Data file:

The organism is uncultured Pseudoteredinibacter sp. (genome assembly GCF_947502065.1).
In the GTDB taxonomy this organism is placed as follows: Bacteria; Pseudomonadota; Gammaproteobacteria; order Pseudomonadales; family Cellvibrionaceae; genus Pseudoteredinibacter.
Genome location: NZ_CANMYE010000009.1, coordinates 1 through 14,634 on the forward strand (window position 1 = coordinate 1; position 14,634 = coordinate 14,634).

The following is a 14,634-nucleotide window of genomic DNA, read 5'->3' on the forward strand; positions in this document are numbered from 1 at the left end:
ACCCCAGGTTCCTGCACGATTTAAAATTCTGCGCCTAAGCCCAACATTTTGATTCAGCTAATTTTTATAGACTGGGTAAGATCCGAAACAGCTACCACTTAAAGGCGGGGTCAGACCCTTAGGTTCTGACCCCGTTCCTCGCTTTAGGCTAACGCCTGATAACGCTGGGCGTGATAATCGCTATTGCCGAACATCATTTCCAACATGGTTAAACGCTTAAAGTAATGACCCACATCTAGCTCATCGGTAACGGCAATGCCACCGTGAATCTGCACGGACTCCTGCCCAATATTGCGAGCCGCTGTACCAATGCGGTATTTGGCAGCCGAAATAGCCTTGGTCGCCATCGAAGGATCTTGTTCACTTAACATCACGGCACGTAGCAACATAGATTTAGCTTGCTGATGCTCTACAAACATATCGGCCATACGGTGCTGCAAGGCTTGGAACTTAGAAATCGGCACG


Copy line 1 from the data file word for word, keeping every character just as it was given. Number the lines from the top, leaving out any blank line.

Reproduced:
The organism is uncultured Pseudoteredinibacter sp. (genome assembly GCF_947502065.1).